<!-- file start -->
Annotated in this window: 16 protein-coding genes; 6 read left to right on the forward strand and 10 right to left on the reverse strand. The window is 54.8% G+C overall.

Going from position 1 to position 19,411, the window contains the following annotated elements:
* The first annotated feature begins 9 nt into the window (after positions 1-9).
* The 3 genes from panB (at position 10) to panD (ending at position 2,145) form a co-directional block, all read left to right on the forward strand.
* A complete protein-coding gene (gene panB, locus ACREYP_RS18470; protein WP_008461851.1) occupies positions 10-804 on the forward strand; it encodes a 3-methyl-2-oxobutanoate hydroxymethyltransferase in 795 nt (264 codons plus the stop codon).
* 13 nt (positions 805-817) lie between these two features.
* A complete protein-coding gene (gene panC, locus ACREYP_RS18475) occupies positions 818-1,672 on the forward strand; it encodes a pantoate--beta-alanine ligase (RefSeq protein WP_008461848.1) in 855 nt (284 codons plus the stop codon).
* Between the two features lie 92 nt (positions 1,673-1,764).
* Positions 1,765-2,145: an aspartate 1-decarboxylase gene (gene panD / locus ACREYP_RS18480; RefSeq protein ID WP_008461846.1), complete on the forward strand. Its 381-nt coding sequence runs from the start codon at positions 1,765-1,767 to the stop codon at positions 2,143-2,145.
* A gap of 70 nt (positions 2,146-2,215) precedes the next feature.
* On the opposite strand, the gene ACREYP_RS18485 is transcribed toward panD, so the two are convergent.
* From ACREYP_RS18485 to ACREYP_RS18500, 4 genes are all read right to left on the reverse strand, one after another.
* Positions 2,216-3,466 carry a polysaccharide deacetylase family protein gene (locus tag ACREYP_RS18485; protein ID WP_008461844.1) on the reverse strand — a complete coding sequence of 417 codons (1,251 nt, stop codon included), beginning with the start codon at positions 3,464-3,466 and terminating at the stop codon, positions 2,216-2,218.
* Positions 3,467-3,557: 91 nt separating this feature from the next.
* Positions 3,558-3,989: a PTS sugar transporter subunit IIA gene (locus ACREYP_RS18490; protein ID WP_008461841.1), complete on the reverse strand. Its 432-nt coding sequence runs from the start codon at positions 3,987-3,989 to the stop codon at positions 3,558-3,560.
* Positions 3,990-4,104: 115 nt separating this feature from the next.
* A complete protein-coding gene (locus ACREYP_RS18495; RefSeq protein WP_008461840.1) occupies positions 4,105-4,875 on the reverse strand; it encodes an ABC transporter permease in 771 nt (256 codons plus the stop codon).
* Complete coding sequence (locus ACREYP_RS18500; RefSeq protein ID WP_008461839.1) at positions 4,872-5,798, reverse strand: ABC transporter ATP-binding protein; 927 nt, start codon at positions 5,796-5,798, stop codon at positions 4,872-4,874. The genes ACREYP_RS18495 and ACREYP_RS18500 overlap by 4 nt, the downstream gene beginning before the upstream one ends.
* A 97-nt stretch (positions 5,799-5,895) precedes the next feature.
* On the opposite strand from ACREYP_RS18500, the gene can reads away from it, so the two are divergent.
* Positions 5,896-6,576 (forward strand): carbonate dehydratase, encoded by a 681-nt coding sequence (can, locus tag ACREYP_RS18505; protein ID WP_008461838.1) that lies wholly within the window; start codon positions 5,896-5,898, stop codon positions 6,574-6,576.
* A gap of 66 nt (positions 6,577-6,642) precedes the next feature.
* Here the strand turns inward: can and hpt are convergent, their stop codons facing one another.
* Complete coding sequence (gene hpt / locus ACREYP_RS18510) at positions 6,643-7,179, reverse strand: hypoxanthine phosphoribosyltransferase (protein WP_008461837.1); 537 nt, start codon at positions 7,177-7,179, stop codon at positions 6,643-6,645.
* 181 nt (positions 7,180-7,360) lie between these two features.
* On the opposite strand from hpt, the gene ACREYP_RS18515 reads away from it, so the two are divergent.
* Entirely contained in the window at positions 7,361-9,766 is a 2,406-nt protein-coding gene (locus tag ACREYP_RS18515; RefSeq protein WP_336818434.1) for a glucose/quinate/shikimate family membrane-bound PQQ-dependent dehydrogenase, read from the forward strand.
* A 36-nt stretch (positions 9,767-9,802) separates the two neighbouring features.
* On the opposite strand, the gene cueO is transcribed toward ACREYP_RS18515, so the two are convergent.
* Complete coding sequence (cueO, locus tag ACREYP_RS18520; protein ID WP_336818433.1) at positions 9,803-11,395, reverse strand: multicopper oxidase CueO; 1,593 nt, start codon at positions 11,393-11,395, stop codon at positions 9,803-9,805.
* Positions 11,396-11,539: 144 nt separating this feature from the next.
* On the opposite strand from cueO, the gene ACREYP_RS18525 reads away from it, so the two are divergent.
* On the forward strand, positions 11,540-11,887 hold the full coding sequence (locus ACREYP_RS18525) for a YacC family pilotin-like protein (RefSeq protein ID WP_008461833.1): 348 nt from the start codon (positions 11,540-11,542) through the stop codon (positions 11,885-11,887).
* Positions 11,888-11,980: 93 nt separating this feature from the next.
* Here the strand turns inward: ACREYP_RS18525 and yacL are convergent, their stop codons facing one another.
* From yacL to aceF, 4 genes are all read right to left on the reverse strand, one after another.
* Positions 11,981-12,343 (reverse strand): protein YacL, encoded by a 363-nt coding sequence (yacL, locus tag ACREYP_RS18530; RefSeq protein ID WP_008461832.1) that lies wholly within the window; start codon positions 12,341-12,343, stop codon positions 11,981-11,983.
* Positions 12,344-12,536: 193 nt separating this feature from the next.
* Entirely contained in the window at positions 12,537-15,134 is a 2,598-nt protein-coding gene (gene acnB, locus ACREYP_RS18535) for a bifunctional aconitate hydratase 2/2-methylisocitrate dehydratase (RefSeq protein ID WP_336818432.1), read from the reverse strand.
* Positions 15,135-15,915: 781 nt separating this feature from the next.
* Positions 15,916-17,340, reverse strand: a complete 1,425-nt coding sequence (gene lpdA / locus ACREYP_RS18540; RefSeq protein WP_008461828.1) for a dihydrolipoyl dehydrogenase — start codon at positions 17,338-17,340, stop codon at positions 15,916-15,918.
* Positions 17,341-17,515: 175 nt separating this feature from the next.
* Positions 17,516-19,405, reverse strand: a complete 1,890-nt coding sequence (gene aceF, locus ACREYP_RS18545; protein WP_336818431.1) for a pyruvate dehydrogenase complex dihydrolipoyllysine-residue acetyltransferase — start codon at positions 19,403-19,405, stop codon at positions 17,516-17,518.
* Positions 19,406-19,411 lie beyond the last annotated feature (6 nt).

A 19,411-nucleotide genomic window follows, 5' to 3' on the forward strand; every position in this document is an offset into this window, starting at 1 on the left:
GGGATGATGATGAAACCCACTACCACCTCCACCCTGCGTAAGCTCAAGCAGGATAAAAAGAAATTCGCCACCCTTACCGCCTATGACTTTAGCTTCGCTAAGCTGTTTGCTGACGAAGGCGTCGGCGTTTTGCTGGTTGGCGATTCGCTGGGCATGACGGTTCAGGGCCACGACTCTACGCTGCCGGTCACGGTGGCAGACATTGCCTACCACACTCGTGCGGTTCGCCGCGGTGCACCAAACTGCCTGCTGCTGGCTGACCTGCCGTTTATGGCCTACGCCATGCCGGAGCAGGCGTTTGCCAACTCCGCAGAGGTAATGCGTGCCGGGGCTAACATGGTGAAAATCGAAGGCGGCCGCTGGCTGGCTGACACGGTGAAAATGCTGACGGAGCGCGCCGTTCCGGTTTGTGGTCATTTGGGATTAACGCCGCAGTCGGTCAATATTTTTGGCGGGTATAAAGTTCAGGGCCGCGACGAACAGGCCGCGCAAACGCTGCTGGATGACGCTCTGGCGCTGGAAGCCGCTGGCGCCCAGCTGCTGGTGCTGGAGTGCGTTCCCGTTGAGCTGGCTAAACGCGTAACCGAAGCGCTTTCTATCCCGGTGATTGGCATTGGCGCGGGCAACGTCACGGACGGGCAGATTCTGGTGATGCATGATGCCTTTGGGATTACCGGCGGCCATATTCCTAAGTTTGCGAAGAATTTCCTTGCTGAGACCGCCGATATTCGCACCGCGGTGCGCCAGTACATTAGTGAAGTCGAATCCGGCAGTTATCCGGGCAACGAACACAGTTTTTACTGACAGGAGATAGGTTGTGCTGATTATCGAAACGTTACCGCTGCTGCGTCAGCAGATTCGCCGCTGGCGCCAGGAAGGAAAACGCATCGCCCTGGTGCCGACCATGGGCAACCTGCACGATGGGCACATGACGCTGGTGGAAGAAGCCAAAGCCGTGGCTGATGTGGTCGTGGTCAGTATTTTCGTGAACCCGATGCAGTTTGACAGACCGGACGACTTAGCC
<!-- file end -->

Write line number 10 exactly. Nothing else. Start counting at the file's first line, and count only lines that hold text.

* A gap of 70 nt (positions 2,146-2,215) precedes the next feature.